|Washington County's first Wild Indigo Duskywing!|
On August 6, while making a phone call on the front porch of the NBNC offices, Chip noticed a small, dark insect fluttering around the driveway. He immediately recognized it as one of the duskywing butterflies, and after running to grab coworkers and camera, it was confirmed to be a Wild Indigo Duskywing… not just a new butterfly for the Nature Center, but a new species for Washington County!
Since an extensive butterfly survey was completed in Vermont in 2007, this is the fourth new species to be added to the Washington County checklist. Wild Indigo Duskywing may be new to central Vermont, but it was not unexpected. The native host plants of this species, Wild Indigo (Baptisia tinctoria) and Lupine (Lupinus perennis), formerly restricted the range of this species to southern New England. But in recent years, the Wild Indigo Duskywing has colonized the introduced species Crown Vetch (Securigera varia). Using this new host plant, the species has been expanding its range northward.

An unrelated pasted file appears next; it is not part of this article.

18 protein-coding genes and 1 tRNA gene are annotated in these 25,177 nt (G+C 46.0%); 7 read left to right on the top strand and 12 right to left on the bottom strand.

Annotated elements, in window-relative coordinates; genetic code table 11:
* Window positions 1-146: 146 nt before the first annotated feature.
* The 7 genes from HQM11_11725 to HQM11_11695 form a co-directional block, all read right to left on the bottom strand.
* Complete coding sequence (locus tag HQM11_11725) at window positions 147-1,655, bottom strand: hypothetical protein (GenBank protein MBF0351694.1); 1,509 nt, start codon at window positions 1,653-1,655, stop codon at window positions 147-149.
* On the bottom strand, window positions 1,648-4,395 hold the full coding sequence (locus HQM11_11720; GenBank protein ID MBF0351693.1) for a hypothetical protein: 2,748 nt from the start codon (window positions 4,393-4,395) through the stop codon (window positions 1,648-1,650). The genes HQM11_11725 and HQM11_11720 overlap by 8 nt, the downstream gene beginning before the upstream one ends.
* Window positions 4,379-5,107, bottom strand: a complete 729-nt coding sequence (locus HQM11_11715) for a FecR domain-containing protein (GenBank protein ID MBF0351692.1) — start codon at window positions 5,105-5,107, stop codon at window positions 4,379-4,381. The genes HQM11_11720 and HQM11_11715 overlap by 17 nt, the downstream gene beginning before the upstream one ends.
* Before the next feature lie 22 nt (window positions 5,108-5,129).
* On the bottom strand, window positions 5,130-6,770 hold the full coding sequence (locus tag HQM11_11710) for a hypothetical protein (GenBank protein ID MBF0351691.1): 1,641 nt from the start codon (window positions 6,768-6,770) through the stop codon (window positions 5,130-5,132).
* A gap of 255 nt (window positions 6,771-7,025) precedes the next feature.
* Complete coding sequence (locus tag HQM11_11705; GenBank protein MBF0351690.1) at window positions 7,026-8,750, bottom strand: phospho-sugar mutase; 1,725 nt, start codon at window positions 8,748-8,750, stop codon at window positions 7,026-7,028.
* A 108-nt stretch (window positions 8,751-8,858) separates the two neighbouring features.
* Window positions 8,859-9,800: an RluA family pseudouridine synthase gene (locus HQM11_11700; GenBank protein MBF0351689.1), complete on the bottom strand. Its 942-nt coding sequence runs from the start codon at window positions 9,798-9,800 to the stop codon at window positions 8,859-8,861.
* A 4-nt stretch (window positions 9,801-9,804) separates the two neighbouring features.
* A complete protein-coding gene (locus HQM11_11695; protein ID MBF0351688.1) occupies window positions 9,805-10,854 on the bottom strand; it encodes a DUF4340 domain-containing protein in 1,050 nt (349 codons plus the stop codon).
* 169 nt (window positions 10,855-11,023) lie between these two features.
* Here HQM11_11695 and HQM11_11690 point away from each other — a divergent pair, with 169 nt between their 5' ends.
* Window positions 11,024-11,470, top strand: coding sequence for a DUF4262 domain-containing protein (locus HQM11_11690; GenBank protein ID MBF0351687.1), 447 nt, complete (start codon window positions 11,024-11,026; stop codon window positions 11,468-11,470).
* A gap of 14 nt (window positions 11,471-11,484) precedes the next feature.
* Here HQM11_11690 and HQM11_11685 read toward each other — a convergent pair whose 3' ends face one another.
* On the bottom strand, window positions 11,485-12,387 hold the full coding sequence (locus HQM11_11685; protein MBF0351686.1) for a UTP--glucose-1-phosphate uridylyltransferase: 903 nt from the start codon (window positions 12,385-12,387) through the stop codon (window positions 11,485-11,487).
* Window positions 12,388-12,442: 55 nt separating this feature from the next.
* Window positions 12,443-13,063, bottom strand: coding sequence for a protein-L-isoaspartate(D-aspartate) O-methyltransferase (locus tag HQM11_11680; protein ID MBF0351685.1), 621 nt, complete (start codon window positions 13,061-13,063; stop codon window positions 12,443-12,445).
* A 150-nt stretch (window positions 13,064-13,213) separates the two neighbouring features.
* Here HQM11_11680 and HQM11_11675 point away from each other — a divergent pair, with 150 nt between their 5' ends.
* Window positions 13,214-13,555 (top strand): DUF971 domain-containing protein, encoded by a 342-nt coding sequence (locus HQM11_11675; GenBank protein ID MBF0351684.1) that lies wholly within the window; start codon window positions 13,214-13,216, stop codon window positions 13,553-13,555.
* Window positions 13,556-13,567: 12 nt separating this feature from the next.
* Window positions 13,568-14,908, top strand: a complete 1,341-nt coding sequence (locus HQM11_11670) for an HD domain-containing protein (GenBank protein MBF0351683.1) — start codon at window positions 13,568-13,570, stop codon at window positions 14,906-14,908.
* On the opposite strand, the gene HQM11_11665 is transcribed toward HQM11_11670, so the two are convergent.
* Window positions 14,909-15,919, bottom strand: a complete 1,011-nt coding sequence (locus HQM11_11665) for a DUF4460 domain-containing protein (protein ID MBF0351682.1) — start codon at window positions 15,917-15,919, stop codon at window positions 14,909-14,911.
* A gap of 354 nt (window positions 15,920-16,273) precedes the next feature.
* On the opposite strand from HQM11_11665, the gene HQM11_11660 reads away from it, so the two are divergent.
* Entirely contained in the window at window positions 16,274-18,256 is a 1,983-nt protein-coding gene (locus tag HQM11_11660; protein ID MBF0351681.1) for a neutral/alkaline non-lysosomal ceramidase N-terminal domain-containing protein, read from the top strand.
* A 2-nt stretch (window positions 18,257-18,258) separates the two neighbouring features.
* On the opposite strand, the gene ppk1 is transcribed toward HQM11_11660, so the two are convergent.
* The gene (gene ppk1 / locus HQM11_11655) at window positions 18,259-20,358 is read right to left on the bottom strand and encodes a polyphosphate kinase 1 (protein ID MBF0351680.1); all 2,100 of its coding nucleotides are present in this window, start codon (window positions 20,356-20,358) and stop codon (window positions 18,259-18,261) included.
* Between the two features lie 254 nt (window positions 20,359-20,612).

|West Virginia White|
photo by Tom Murray (bugguide.net)
While the Wild Indigo Duskywing seems to have benefited from an introduced plant species, many other butterfly species have suffered. One example is the West Virginia White. This species, active in early spring, uses toothwort as its sole host plant. But in places where the invasive Garlic-mustard (Alliaria petiolata) has been introduced, West Virginia Whites don’t recognize the foreign plant, and lay their eggs on Garlic-mustard rather than toothwort. The caterpillars, unable to feed on garlic-mustard, eventually starve.
Since the initial sighting nearly two weeks ago, Wild Indigo Duskywing has been seen on the property several more times. It seems that this species may be a new permanent resident of North Branch Nature Center. Keep an eye out for this nondescript butterfly in fields and meadows throughout central Vermont and submit your observations to help document the continuing expansion of its range.